Posted by: Jim on: 10.08.2009 01:00:00 [ Print | 0 comment(s) ]
Intel Pentium Dual-Core E5200 @ 3.4Ghz (1.3v)
ASUS 9600GT + AC Accelero S1Rev2
2GB Corsair 6400 XMS2 DHX @ 800Mhz
Non removable disks
WD Caviar Black 1TB
Seasonic S12 430w
On Review: ProLimaTech Megahalems
Installing the Megahalems was probably the simplest installation of “complicated” looking hardware in my life! Unlike heatsinks of old, this heatsink doesn’t require an astronaut to install it.
The mounting mechanism required no screw drivers – you are instructed to install the screws via thumb. Mounting the heatsink onto the mounting mechanism does require 2 screws to be tightened via screw driver, however this is simple, and the screws can only go in as far as they need to. Thanks to the use of suspension-like springs between the heatsink screws and the mounting mechanism, you can’t really install it incorrectly! I think I may even trust a member of my computer-illiterate family to install it (but probably wouldn’t unless I had impaired judgement :P).
The coolers were tested by taking Idle (taken after 10minutes of 0% CPU load) and Load (using Orthos for 30minutes) CPU temperatures. Temperatures were taken using RealTemp.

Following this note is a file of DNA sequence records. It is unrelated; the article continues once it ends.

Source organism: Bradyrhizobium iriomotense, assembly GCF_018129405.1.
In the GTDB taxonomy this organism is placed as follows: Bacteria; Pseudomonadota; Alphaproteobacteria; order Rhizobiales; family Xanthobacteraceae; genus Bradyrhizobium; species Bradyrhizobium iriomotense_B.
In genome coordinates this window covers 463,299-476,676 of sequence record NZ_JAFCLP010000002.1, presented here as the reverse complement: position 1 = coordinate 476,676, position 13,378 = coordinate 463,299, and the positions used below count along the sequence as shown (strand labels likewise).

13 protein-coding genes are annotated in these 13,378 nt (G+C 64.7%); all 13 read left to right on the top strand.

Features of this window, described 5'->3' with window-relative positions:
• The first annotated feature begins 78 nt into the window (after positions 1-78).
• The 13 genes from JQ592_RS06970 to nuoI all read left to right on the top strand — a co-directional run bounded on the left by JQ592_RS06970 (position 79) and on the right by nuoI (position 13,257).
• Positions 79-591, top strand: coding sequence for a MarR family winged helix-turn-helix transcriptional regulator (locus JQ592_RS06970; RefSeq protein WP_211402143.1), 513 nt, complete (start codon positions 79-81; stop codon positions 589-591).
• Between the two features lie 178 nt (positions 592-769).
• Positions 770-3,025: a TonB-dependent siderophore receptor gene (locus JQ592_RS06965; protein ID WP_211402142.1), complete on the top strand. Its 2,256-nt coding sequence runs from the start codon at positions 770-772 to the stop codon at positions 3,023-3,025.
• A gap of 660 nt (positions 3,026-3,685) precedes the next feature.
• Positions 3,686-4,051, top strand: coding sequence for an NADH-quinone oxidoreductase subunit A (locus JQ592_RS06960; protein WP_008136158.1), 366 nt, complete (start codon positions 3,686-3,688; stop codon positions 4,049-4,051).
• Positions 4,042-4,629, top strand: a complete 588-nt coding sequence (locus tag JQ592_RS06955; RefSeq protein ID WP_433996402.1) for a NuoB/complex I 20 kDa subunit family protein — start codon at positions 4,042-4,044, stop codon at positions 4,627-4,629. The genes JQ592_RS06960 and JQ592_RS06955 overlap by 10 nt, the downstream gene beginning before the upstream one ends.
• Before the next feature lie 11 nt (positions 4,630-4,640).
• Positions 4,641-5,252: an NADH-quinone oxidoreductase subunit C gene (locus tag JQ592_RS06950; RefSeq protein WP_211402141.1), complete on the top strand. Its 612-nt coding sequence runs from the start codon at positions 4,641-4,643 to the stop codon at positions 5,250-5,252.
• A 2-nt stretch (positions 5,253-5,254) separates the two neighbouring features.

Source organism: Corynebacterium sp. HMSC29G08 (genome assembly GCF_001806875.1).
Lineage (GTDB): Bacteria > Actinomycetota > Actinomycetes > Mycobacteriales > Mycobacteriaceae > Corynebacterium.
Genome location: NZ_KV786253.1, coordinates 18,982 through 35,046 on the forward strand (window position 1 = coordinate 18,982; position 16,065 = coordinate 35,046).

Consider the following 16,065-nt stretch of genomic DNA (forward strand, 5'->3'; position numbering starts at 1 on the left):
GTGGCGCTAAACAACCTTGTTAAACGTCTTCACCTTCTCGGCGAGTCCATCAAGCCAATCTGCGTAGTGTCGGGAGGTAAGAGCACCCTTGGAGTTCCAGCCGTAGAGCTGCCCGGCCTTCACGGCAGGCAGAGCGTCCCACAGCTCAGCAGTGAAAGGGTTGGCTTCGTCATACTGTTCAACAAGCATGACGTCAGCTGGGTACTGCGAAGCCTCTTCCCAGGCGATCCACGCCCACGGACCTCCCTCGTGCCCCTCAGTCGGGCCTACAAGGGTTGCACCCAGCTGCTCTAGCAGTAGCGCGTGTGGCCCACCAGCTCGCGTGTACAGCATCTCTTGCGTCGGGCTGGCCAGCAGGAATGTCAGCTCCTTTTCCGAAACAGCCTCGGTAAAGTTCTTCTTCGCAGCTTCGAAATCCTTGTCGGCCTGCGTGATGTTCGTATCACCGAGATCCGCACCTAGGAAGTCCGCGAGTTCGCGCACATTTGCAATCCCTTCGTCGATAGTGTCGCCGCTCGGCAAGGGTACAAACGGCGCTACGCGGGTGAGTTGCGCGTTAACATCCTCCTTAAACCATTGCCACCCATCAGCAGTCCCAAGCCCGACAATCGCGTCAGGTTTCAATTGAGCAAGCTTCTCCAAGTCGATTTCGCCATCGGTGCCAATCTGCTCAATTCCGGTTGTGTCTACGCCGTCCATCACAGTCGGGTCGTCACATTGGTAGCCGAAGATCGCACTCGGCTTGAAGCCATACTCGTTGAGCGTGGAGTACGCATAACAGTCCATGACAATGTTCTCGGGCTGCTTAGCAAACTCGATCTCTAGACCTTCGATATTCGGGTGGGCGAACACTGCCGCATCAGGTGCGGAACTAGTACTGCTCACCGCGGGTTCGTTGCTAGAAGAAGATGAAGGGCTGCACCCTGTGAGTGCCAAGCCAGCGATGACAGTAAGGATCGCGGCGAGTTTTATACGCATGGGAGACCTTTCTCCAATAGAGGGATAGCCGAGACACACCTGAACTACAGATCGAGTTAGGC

Whilst recording the CPU temperatures, I also took note of the ambient temperature. By taking the ambient temp from the CPU temp, we get the “difference” or “Delta” temperature.
For an explanation of delta temperatures, click here.
As the ProLimaTech Megahalems did not come with a fan, I used my Scythe Kaze (running at approx 1400rpm) fan to allow a fair comparison. As I said earlier, I imagine the reason that ProLimaTech don’t include a fan is so that you can choose your own.
At idle, it is quite clear that the ProLimaTech Megahalems is performing more effectively than the OCZ Vendetta 2 – a whole 3c difference at idle temps is quite substantial.
There is a constant difference between Core 1 and Core 2 of around 5-6c whilst idle, however this difference disappears under load.
Under load, the Megahalems takes a slightly more substantial lead ahead of the Vendetta 2 – a whole 5c across both cores.
To test the HSFs abilities at higher voltages, I racked up the voltage from 1.3v to 1.4v. This allowed me to raise the CPU speed from 3.4Ghz to 3.75Ghz.
At these speeds, the idle temps are still quite low. However, strangely the ProLimaTech Megahalems managed to reduce the idle temp from 6c to 5c. I assume that this could be due to my PSU pulling more air through the case, or another random factor. However as it is only 1c, I believe it does not invalidate the results.
We can see that whilst at higher voltages, the Megahalems still manages to beat the OCZ Vendetta 2 - a whole 4ºC cooler. Bearing in mind the heat that my CPU must have been producing at this time, I would say this is an achievement for the Megahalems.
Another thing worth mentioning is the low noise the Megahalems produced during testing. Whilst I was using my own Scythe fan, I’ve found on many heatsinks that at high speeds, poorly thought out air flow design can cause noise – this was not an issue with the well refined Megahalems cooler.
Next Page – Conclusion